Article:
It is good to be back here, after the election, sitting on the Government side again. Like some colleagues, I spent 18 consecutive years from 1979 to 1997 on the Opposition Benches.

We should be worried about low turnout. Perhaps people took it for granted that the Labour Government would be returned with a large majority. Although the Prime Minister and the rest of us tried to undermine such complacency, persistent Labour leads in the opinion polls contributed to a feeling of, "Well, Labour's going to get in, so why bother?" A writer in The Daily Telegraph today argues that a feel-good factor contributed to a turnout that was lower than usual. I agree with the hon. Member for Banbury that, whatever the explanation, none of us should be complacent. It is unfortunate that the turnout was much lower than in previous general elections.

As long as the integrity of the voting process can be protected, there is a case for a wider range of voting methods than the orthodox way of going to the polling station. I support that provided that we can be confident about maintaining the integrity of the process. Let me mention the more controversial issue of what is known inaccurately as compulsory voting. We should examine the position in Australia, where citizens are obliged to vote unless they declare beforehand that they do not intend to do so or abstain in person at the polling station. We cannot have compulsory voting as such for the obvious reason that we can hardly force religious minorities such as, for instance, Jehovah's Witnesses, who will not vote on principle, to do so. That would be most undemocratic. I do not believe that Australia is a less democratic country than Britain. All that I would argue at this stage is that the Electoral Commission could perhaps look into the matter, as well as the Home Affairs Committee.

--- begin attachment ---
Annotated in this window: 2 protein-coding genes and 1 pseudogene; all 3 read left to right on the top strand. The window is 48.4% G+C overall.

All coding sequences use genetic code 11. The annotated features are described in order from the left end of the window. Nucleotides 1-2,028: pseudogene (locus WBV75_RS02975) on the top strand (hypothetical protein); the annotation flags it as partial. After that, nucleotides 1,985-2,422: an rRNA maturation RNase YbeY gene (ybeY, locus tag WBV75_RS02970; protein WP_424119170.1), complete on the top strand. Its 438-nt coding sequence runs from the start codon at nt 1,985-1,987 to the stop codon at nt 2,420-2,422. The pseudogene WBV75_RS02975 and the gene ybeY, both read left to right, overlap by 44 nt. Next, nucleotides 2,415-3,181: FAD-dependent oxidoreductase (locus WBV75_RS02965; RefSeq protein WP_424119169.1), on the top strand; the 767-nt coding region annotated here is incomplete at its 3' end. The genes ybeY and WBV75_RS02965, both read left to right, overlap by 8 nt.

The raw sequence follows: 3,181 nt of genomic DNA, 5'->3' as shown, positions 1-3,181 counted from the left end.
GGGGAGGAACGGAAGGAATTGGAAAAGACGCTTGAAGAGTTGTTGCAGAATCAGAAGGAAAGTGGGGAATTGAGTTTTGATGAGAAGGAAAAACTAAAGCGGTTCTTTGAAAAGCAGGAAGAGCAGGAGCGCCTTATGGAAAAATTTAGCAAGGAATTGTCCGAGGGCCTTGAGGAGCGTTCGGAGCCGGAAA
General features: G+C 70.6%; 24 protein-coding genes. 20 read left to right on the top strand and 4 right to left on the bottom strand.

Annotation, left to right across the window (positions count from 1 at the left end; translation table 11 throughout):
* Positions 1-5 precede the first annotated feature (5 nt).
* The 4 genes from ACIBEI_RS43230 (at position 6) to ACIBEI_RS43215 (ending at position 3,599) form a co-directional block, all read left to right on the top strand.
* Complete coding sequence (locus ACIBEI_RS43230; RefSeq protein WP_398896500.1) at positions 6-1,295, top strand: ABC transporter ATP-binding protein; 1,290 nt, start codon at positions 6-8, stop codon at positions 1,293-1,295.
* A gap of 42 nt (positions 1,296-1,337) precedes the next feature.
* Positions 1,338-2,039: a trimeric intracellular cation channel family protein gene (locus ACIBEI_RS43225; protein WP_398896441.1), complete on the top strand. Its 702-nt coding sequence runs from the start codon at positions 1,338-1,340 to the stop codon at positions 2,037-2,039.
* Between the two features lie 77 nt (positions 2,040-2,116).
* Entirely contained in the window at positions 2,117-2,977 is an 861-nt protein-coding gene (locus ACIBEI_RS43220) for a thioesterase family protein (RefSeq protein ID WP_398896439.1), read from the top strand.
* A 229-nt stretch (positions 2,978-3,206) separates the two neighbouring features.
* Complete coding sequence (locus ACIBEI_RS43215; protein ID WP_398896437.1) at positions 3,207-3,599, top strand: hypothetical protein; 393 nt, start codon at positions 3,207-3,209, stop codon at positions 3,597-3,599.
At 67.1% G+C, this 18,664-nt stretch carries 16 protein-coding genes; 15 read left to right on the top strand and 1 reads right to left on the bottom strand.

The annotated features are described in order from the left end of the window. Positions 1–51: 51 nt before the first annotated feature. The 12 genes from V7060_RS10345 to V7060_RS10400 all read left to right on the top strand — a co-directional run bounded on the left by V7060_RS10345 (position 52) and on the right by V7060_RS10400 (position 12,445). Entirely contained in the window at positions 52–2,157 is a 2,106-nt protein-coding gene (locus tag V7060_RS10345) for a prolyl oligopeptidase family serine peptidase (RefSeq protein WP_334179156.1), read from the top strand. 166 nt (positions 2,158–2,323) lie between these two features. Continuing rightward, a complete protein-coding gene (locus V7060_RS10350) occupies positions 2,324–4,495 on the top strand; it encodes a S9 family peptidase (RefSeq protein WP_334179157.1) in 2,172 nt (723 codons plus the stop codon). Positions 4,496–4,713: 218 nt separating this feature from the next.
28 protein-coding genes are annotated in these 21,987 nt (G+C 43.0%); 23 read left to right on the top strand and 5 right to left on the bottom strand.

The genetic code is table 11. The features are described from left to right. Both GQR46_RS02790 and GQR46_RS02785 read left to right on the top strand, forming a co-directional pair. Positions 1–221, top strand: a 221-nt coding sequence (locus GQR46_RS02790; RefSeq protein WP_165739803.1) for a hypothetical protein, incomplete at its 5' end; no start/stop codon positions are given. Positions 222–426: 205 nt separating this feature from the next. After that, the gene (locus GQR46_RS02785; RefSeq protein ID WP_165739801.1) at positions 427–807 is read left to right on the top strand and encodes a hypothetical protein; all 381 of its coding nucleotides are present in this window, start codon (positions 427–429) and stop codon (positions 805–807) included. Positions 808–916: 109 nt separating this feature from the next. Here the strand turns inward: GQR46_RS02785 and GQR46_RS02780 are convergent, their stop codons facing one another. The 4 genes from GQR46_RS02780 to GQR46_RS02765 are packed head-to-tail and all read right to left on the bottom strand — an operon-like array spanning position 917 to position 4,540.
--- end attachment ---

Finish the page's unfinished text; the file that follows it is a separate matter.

My right hon. Friend the Member for Manchester, Gorton (Mr. Kaufman) gave certain warnings to all sides. I do not intend to give any advice to the Conservative party; that is not my role. However, I want to make one or two points about the position of the parliamentary Labour party. The hon. Member for Banbury referred to humility, and that is the one thing above all others that we have to show after the second successive Labour landslide.

I watched Conservative Members for 18 years, particularly after their second and third electoral victories in 1983 and 1987, which was when their arrogance grew. They came to hold the view that they were unbeatable, and that the situation had so changed in this country that, no matter who led the Labour party or what policies we had, we were unable to get a majority in the House of Commons. More and more Conservatives took the view that, whatever happened, they were going to sit on this side of the House for a very long time to come.

It is important that we avoid that feeling of arrogance. If the electorate get fed up with us, be it at the next election or at any other one, they will turn us out.

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No matter what state of disarray the Conservative party may be in--and it may not be in such a state at the next election--and whoever leads it, if the electorate want to get rid of us, they will. For heaven's sake, let us always bear that in mind. Apart from anything else, it might mean that we spend longer here on the Government side. We will be judged on many other matters, such as delivery and the management--if it can be described as such--of the economy, but humility is a factor that should not be ignored.